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Old 01-18-2013, 02:30 AM   #1
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Default Do you calculate alpha acid loss over time?

I was wondering how many of you calculate the loss of alpha acids in your hops over time. Do any of you even care? I have done some calculations and was surprised just how many alpha acids were lost of 6 months in optimal storage. Some varieties would throw off a final beer by 20 IBUs if not adjusted for alpha acid loss.

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Old 01-18-2013, 03:21 AM   #2
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How do you know how old your hops are? Even if you know the year, you don't know when they were picked. In many cases, if you buy hops in those 1 oz Hop Union packs, how do you know what year they are?

I'm sure it matters, but I'm not sure it can be figured out.

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Old 01-18-2013, 03:27 AM   #3
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How are you calculating/measuring AA content?

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Old 01-18-2013, 03:35 AM   #4
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Hops for each year are all harvested around the same time on a schedule. Most retailers list which year they are from. The hop harvest in the NW begins with low alpha, aroma varieties during the last week of August and continues through late September or early October with the higher alpha varieties.

You get the AA content off the hop bag and then calculate how much is lost based on packaging, storage temp, and days stored.

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Old 01-18-2013, 05:28 AM   #5
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Ah, I wasn't sure if you were doing extractions and scientifically measuring AA content over time. I'd like to get into that kind of beer science.

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Old 01-18-2013, 05:36 AM   #6
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Quote:
Originally Posted by theveganbrewer View Post
Hops for each year are all harvested around the same time on a schedule. Most retailers list which year they are from. The hop harvest in the NW begins with low alpha, aroma varieties during the last week of August and continues through late September or early October with the higher alpha varieties.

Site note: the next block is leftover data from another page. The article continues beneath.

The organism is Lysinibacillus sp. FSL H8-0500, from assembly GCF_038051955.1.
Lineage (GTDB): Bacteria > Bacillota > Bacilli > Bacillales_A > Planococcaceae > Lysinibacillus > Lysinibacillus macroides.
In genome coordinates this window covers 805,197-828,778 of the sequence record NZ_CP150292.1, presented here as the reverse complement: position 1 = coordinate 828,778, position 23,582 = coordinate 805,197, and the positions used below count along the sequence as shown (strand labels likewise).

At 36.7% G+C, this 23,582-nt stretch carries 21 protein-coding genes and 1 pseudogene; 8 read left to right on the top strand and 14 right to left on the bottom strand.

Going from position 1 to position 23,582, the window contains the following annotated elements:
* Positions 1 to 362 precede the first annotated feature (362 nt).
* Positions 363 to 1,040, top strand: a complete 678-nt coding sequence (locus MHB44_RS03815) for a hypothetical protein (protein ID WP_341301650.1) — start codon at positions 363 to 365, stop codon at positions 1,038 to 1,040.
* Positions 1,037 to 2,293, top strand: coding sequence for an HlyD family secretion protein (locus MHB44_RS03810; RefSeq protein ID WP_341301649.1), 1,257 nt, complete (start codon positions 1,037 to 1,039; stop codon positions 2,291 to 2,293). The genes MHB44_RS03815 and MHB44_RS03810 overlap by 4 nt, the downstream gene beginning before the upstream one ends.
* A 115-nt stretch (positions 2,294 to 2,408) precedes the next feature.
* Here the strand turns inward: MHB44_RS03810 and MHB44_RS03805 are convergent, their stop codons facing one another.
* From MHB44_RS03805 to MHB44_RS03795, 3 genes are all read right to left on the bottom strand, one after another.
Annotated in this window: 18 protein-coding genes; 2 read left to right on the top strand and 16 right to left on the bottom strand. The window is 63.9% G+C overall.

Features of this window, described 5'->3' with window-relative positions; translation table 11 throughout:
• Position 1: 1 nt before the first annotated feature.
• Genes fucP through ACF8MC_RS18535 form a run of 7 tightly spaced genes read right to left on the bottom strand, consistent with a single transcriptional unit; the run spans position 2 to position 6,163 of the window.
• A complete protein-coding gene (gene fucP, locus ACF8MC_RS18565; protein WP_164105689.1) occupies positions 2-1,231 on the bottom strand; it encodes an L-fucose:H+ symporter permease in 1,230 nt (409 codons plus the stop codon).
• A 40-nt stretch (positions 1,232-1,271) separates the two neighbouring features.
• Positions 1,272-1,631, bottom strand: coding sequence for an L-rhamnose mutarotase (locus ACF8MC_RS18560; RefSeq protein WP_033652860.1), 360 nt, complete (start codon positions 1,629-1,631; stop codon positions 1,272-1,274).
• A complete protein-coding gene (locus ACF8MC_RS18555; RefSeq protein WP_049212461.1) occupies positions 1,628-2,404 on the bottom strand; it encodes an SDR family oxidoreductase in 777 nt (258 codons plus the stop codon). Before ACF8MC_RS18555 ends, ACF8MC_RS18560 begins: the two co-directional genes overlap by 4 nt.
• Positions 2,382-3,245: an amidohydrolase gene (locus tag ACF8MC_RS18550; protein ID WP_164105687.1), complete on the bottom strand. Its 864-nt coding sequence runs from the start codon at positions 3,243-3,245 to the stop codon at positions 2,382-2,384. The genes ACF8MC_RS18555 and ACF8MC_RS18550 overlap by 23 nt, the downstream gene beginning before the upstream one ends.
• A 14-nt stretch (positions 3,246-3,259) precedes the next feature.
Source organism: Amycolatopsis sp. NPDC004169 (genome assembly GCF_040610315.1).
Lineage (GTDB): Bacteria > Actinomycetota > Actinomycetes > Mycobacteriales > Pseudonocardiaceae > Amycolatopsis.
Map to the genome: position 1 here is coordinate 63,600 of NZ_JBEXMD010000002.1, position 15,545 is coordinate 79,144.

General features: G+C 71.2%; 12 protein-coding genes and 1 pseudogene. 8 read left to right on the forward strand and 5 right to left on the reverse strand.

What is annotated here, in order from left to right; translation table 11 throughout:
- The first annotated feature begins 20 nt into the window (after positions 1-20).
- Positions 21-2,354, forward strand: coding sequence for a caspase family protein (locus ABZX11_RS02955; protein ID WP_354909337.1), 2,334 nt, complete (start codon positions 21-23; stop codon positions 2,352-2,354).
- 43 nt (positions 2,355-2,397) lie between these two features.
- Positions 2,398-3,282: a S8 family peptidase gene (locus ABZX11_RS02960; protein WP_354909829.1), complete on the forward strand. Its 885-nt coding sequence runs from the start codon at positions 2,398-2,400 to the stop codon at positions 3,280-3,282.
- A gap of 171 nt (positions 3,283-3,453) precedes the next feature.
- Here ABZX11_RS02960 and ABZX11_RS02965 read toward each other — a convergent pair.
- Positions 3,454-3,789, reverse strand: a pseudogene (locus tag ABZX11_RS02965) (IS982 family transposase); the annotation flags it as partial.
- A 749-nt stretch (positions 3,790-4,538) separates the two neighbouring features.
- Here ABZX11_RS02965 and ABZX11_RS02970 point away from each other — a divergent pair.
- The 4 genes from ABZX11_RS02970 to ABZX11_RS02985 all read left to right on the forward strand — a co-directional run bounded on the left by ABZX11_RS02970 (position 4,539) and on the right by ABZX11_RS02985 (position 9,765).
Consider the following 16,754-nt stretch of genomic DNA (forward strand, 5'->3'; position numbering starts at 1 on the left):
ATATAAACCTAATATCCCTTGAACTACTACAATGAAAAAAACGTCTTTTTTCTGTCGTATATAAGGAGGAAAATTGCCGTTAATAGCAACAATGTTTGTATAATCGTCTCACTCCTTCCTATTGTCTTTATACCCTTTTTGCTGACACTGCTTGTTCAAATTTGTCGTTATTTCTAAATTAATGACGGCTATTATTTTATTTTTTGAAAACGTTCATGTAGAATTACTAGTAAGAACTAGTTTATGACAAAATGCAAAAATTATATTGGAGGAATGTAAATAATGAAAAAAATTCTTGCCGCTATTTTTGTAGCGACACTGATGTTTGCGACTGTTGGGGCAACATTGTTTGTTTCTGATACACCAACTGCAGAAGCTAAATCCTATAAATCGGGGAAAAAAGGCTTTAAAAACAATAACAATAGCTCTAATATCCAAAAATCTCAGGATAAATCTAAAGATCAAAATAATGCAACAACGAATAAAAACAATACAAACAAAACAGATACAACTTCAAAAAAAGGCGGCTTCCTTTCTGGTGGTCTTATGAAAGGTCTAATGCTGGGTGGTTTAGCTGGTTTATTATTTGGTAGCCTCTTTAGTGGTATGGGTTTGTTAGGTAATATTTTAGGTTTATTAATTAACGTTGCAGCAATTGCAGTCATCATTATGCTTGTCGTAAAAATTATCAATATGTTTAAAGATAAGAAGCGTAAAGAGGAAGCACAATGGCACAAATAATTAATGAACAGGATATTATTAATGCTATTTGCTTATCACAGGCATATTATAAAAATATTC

You get the AA content off the hop bag and then calculate how much is lost based on packaging, storage temp, and days stored.
Are your formulas based on evidence? Peer reviewed journal articles? Horticulturalists who spend their career on this stuff? I haven't seen much in discussion on AA loss that has been scientifically experimented on with valid and reliable formulas. This may be ignorance though...
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Old 01-18-2013, 05:37 AM   #7
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Bitterness calculations are pretty inaccurate to begin with, so attempting to calculate alpha loss over time is pretty pointless IMO.

It's going to vary by harvest time, the quality of the harvest, and carbonation levels.

The real solution here is to simply drink faster :cheers:

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Old 01-18-2013, 05:41 AM   #8
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The real solution here is to simply drink faster :cheers:
Agreed!!
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Old 01-18-2013, 06:22 AM   #9
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Are your formulas based on evidence? Peer reviewed journal articles? Horticulturalists who spend their career on this stuff? I haven't seen much in discussion on AA loss that has been scientifically experimented on with valid and reliable formulas. This may be ignorance though...
There have been a lot of articles published in peer reviewed journals on this. The excerpt below is from an old Brewing Techniques article from 2004 that does a decent job of scratching the surface, and references for further reading of published articles are cited at the bottom.
Hops start to lose their a-acids and oils as soon as they are harvested. The rate of loss depends on the storage temperature, the amount of air present, and the hop variety. The lower the temperature, the less the hops deteriorate. It has been shown that the rate of loss halves for every 15 degrees C (27 degrees F) drop in temperature (2).

That said, I rarely use IBUs for hoppy beers, because the majority of my hop additions are at or post flame out (all calculate at zero). For hop forward beers I pay more attention to the weight, oil content and "freshness" (as calculated by a highly scientific "whiff" test) of the hops that I'm using than the calculated bitterness units. Ironically, I do pay attention to IBUs when making beers that are yeast or malt driven, and in those cases it is more to make sure that I have some bitterness structure to hold up the beer. I normally do not use an alpha acid loss calculator, but it does make sense to do so.
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Old 01-18-2013, 07:46 AM   #10
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Isn't there a high degree of variability in rate of AA loss between hop varieties?

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